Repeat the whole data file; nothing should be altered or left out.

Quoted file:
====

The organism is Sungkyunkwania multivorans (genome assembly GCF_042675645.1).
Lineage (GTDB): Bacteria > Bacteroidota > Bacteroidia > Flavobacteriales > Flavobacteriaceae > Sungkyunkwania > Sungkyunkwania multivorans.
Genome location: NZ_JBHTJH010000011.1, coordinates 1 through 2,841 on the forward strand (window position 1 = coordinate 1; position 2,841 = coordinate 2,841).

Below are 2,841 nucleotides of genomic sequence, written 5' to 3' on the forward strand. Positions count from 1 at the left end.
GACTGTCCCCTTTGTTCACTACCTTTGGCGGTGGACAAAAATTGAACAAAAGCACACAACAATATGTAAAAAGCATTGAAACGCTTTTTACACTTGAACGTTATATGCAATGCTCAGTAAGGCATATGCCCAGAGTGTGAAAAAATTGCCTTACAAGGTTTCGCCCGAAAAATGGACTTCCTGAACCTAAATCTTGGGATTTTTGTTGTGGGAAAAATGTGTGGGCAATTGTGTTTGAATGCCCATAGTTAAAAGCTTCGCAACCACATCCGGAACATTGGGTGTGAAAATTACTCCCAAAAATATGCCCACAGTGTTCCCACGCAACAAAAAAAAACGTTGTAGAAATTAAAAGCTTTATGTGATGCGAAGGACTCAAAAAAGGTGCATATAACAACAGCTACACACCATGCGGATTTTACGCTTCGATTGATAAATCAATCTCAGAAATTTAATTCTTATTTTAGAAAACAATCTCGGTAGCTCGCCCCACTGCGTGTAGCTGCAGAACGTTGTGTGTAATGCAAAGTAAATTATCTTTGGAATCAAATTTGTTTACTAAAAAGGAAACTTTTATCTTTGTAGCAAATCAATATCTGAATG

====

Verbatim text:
The organism is Sungkyunkwania multivorans (genome assembly GCF_042675645.1).
Lineage (GTDB): Bacteria > Bacteroidota > Bacteroidia > Flavobacteriales > Flavobacteriaceae > Sungkyunkwania > Sungkyunkwania multivorans.
Genome location: NZ_JBHTJH010000011.1, coordinates 1 through 2,841 on the forward strand (window position 1 = coordinate 1; position 2,841 = coordinate 2,841).

Below are 2,841 nucleotides of genomic sequence, written 5' to 3' on the forward strand. Positions count from 1 at the left end.
GACTGTCCCCTTTGTTCACTACCTTTGGCGGTGGACAAAAATTGAACAAAAGCACACAACAATATGTAAAAAGCATTGAAACGCTTTTTACACTTGAACGTTATATGCAATGCTCAGTAAGGCATATGCCCAGAGTGTGAAAAAATTGCCTTACAAGGTTTCGCCCGAAAAATGGACTTCCTGAACCTAAATCTTGGGATTTTTGTTGTGGGAAAAATGTGTGGGCAATTGTGTTTGAATGCCCATAGTTAAAAGCTTCGCAACCACATCCGGAACATTGGGTGTGAAAATTACTCCCAAAAATATGCCCACAGTGTTCCCACGCAACAAAAAAAAACGTTGTAGAAATTAAAAGCTTTATGTGATGCGAAGGACTCAAAAAAGGTGCATATAACAACAGCTACACACCATGCGGATTTTACGCTTCGATTGATAAATCAATCTCAGAAATTTAATTCTTATTTTAGAAAACAATCTCGGTAGCTCGCCCCACTGCGTGTAGCTGCAGAACGTTGTGTGTAATGCAAAGTAAATTATCTTTGGAATCAAATTTGTTTACTAAAAAGGAAACTTTTATCTTTGTAGCAAATCAATATCTGAATG